When you swipe this card, it keeps our money local

A new mutual credit exchange can stimulate local businesses with local money

WESTMINSTER WEST — We're working to bring to Vermont a community-centered economic system that makes payments through a secure, digital technology - just as debit cards do.

The Vermont BENE Group (Better Economics for Neighbors Everywhere) has been meeting in Brattleboro every week since last winter planning the rCredits system in Vermont.

As a user, you exchange the dollars you deposit into credits that can be used with a special card at participating businesses.

Local spending encourages more local circulation, which stimulates the local economy. The rCard will automatically steer business to local merchants because people will want to use their card at businesses. But the great innovation is that both businesses and individuals receive incentive bonuses (rebates). These are designed to enhance the wealth of the community.

A pilot program has been operating successfully in Greenfield, Mass., for the last two years and now includes 17 participating businesses, including the Green Fields Market food co-op, Foster's Supermarket, popular restaurants such as The People's Pint and Mesa Verde, and more than 150 individual members successfully doing business.

Unlike the current banking system, no fees or charges hide within the rCredits system. Businesses save money because they do not pay the 3-percent fee on every transaction charged by the credit card companies.

Instead of generating corporate profits when bank card fees leave the community, using rCredits actually generates a local “common good” fund controlled and directed by its participating members.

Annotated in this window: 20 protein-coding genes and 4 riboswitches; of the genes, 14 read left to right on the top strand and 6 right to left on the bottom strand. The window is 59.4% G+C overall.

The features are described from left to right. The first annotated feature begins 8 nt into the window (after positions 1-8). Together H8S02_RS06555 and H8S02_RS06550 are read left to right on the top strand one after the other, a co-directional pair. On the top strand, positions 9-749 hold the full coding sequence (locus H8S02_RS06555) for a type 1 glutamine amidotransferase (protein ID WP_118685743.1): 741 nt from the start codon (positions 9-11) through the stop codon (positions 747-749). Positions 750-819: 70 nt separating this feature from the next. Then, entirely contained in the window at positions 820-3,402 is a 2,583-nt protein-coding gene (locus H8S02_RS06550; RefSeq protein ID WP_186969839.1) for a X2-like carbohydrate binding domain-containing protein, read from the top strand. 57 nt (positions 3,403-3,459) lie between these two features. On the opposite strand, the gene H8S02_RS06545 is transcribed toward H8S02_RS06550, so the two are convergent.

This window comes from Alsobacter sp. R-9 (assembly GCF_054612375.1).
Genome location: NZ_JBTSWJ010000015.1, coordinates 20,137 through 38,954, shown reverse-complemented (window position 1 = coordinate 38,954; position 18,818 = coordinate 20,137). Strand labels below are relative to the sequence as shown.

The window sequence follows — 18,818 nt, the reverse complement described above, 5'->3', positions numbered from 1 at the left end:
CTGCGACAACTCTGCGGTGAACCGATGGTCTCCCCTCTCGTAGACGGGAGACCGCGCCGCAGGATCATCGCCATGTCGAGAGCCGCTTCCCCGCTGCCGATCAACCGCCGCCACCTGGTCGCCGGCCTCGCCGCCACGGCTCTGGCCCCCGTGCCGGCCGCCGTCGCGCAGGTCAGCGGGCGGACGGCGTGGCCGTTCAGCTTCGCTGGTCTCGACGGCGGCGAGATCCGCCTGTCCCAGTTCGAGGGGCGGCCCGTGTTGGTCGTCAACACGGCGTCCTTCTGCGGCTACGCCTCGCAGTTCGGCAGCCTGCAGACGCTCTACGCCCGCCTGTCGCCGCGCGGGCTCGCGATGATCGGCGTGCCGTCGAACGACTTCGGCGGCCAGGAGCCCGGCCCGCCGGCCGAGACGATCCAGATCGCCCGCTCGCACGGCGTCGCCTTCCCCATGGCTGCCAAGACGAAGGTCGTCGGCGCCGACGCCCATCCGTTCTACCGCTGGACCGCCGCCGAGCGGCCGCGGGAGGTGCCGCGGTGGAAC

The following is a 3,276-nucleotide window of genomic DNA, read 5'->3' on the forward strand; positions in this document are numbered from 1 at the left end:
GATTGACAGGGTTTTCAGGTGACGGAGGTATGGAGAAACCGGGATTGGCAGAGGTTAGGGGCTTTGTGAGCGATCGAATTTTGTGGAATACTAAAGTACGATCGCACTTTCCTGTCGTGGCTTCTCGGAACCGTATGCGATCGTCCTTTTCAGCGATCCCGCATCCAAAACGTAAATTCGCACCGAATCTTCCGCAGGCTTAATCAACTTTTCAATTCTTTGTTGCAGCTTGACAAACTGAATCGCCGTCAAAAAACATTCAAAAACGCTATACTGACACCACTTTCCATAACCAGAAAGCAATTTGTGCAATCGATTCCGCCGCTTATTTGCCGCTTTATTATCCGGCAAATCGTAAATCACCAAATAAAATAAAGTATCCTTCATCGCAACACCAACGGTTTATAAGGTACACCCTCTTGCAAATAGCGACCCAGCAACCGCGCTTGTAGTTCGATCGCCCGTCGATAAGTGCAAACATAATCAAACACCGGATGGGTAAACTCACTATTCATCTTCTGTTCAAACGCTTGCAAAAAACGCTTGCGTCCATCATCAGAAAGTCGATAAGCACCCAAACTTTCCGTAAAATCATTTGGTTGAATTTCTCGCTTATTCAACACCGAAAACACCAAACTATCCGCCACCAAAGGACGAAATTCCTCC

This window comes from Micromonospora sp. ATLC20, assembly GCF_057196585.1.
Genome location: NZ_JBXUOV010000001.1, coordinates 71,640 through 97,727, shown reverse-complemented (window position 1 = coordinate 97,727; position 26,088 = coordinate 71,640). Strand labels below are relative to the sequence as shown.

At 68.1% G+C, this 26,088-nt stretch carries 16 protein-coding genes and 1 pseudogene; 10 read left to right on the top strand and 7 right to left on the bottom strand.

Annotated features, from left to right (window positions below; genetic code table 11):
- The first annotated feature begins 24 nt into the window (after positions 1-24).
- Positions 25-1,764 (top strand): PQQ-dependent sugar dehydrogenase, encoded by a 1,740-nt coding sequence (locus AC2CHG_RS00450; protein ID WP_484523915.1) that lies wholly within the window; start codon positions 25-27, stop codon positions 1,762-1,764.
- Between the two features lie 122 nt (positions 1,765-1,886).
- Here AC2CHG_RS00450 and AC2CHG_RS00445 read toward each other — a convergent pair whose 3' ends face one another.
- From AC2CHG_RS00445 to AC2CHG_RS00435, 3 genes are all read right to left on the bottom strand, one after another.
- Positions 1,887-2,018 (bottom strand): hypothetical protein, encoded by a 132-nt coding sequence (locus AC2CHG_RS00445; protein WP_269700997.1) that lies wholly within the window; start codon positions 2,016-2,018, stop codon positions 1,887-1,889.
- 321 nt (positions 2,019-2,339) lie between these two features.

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The rCredits system uses a secure, online accounting system to manage the transactions. Individuals open an account, much like a bank account, and receive a picture ID called an “rCard.”

After loading your account with some rCredits (purchased one-for-one with U.S. Dollars), you can use the rCard like a debit card at participating businesses, or to make payments to other individual rCredits members. The system is accessed online or using a smartphone app, and all the necessary hardware to scan rCards is provided free to participating businesses.

Individuals and businesses can access their accounts online and can monitor the collective community activity quite transparently through various reports accessible to members. Credits can be bought or cashed out for U.S. dollars anytime through the online interface. Incentive bonus credits cannot be cashed out but can be spent within the network.

Using a mutual credit exchange like rCredits is completely legal in the United States, as long as we pay the taxes levied by governments on the transactions, such as sales tax.

Depending on one's tax status, income tax might be due on any income that was received in rCredits.

The success and stability of rCredits in Greenfield since its launch in 2013 has proven the concept and inspired others to create their own local rCredits exchanges.

Ann Arbor, Mich., has recently launched its own rCredits community, and Montpelier has begun the process also.

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Each rCredits community decides democratically, using a consensus-building process, how to use its accumulated common funds.

Only individuals may vote, one vote per individual, regardless of the size of their account. The rCredits philosophy is very committed to the principle that only people can vote - wealth itself does not get to vote.

Some ideas for community-centered investing might include local farm shares, community health care, affordable housing, alternative energy, and other environmental projects. Many other ideas will come from the user community.

As one BENE member said, “We are an apolitical group without an agenda other than to serve a need to address a cash shortage by using rCredits as a medium of exchange.”

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